The English Defence League protest in Rotherham on Saturday ‘damaged the local economy’, traders said today - after they were forced to shut up shop when hundreds of demonstrators descended on the town.
Streets were brought to a standstill as around 500 EDL protesters marched through the town centre, with another 200-strong group from Unite Against Fascism holding a counter-protest at the same time.
Up to 1,000 police from around the country outnumbered both groups, but no arrests were made at the event.
Chf Supt Jason Harwin, from South Yorkshire Police, said: “Working with partners and with the co-operation of the public and local businesses in Rotherham, the events passed with minimal disruption and no disorder.
“There were no arrests made at the event and the two groups complied fully with police, allowing the protests to be carried out peacefully with minimal disruption for local residents and shoppers.”
“I would like to thank all officers and partners involved in the operation for their professionalism leading up to the event and throughout Saturday.”
The EDL marched from 1pm, gathering in All Saints Square at around 2pm.
They were escorted out of the town centre just before 3pm.
United Against Facism supporters assembled at the Town Hall at around 11am, and entered All Saints Square shortly after the EDL left.
Charlotte Scothern, aged 22, who is owner of the Patchwork Pig gift shop, said Rotherham had been turned into a ‘ghost town’ by the march and shoppers stayed away.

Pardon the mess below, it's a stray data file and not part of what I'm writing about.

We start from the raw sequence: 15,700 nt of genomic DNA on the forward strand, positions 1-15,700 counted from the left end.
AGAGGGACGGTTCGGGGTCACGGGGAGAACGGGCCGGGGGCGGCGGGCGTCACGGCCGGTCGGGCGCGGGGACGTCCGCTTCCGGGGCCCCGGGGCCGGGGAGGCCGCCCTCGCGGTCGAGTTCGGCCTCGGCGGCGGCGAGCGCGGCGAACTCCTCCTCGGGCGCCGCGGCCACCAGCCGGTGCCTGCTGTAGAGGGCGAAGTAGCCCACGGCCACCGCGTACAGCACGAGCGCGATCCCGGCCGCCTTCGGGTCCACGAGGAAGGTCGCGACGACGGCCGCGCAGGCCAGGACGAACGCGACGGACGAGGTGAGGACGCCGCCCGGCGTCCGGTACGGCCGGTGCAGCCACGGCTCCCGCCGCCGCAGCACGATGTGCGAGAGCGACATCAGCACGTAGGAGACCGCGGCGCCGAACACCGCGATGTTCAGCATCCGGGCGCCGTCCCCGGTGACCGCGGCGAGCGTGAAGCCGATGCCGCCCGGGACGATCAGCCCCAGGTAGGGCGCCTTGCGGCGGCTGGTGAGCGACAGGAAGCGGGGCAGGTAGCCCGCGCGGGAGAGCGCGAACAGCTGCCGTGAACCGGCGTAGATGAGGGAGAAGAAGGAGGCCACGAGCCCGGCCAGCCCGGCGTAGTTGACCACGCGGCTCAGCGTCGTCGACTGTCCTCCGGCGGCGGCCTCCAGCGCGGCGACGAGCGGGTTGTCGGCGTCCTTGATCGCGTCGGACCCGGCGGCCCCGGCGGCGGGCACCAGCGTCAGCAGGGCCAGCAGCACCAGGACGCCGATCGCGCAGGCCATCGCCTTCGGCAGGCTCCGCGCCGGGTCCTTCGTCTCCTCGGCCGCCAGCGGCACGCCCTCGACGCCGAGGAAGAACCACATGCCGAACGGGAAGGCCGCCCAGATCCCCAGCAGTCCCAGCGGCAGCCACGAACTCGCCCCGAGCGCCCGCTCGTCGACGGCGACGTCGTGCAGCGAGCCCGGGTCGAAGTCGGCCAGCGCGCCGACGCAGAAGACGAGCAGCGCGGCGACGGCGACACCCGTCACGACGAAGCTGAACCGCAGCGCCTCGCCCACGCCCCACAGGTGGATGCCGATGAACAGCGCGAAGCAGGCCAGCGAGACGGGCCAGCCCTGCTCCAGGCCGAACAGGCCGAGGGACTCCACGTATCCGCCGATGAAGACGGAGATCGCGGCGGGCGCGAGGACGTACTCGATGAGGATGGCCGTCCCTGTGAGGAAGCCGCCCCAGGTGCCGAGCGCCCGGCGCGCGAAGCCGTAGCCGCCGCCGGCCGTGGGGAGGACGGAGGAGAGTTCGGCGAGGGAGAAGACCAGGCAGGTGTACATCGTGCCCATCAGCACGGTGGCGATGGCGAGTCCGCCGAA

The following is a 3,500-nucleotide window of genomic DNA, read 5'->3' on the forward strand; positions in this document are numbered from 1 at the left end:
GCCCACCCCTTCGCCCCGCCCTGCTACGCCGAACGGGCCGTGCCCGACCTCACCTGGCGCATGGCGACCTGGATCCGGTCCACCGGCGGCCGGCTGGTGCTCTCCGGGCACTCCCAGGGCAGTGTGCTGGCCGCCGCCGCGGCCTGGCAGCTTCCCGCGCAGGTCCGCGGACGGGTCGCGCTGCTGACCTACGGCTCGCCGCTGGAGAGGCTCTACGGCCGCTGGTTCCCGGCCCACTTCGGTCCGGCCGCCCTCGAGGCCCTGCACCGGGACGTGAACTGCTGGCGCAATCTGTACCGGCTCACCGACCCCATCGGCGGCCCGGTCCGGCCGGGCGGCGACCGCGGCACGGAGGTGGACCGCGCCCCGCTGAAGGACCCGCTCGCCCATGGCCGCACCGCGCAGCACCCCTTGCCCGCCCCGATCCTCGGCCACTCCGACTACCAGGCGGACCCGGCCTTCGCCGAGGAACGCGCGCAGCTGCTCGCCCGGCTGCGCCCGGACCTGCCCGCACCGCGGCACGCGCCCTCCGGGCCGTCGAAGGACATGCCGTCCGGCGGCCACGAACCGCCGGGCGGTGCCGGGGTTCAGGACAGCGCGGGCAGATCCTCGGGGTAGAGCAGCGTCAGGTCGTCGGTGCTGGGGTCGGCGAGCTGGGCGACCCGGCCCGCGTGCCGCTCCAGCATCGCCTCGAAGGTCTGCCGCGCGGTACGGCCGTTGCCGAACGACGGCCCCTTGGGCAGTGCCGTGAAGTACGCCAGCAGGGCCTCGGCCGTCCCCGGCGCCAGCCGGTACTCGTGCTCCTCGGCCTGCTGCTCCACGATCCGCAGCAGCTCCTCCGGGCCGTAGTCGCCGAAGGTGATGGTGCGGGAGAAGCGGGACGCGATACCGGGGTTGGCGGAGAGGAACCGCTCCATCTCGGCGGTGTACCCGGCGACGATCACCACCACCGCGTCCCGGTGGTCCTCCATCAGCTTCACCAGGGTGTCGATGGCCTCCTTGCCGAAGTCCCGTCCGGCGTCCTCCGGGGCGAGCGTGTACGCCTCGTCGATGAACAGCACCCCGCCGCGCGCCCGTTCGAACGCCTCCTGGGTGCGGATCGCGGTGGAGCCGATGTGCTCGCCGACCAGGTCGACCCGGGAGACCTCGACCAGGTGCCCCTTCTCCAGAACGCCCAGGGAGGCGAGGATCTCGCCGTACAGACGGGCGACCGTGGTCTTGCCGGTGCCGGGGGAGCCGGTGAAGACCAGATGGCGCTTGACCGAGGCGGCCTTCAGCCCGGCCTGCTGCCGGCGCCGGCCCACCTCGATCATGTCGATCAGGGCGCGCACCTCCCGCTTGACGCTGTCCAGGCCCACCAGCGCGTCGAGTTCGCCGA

“It has definitely affected us,” she said.
“The police are here to protect you but it makes you wary that they are expecting something to happen when you see that and the riot gear.”
She said it was disappointing the EDL had chosen to visit Rotherham for the third time in 18 months.
“We have had a really good few weeks, with positivity about new shops opening and Mary Portas coming to town. “But people will remember Rotherham for this and not all the amazing hard work people put in every day of the year.
“They shouldn’t be allowed to come to the town centre on its busiest day.
“When you see the strong police presence, it makes people nervous about coming into town.”
Kara Chapman, 39, owner of Whistlestop Sweet Shop, said: “Our regular customers haven’t come into town. “The demonstration put off the bulk of our regular customers.
“I understand people want to demonstrate but if they understood the effect it has on the local economy, maybe they will give us a miss next time.”
David Furborough, aged 40, opened his new Reborn Babies shop for the first time on Saturday.
He said he was unaware of the planned protest until Friday.
Mr Furborough said he had been busy in the morning but closed for 90 minutes as the march passed.
George Ollivant, aged 82, from Broom Valley, said: “Shops have been losing money left, right and centre.”